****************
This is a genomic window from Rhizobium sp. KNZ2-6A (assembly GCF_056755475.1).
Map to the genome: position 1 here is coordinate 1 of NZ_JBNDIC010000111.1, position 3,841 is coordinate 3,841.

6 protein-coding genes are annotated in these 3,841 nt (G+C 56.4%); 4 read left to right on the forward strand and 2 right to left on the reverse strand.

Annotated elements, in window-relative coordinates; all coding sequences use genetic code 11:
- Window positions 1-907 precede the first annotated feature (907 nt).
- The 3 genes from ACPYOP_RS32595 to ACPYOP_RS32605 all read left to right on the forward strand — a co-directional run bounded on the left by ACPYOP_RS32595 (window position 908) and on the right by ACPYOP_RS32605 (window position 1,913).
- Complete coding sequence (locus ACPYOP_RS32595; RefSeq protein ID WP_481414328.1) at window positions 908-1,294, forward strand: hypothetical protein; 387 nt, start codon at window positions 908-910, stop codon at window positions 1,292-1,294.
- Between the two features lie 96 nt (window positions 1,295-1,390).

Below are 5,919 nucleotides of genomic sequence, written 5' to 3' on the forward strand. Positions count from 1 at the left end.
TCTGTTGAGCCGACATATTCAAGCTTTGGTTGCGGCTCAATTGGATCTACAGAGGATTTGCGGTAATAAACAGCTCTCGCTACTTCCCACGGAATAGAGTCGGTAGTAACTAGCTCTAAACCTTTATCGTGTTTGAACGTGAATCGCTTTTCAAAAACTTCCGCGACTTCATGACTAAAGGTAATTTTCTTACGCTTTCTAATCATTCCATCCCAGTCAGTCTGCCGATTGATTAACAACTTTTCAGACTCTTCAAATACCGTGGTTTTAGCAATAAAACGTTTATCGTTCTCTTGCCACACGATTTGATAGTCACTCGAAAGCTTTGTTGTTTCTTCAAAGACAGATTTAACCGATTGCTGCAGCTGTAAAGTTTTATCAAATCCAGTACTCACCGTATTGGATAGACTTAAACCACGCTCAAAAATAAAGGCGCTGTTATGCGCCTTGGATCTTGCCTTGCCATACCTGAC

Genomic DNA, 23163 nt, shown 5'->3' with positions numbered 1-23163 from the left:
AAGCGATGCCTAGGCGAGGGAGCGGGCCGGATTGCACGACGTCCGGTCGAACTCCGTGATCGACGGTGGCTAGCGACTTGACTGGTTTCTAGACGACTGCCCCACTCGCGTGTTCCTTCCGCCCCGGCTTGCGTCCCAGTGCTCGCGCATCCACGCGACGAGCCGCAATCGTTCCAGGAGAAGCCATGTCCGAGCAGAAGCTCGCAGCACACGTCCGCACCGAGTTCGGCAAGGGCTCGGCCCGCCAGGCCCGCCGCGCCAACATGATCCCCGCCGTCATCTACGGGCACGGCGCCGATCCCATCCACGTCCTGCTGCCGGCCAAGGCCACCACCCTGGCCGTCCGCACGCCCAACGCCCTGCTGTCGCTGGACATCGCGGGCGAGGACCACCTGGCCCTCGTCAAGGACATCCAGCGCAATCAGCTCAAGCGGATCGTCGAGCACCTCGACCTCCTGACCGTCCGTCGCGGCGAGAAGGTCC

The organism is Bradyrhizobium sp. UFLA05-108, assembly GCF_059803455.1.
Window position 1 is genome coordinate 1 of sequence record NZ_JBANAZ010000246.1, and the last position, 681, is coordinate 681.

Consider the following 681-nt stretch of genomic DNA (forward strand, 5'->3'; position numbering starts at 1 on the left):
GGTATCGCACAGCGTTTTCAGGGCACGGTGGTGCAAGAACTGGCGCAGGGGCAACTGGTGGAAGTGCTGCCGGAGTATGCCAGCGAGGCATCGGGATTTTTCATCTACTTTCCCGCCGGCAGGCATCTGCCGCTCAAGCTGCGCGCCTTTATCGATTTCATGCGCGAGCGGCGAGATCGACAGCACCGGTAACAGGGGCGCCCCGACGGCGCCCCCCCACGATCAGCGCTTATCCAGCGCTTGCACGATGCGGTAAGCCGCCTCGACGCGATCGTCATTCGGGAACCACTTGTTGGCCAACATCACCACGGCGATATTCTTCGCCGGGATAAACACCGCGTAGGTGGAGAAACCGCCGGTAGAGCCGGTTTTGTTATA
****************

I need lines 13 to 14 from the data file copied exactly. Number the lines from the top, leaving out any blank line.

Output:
The organism is Bradyrhizobium sp. UFLA05-108, assembly GCF_059803455.1.
Window position 1 is genome coordinate 1 of sequence record NZ_JBANAZ010000246.1, and the last position, 681, is coordinate 681.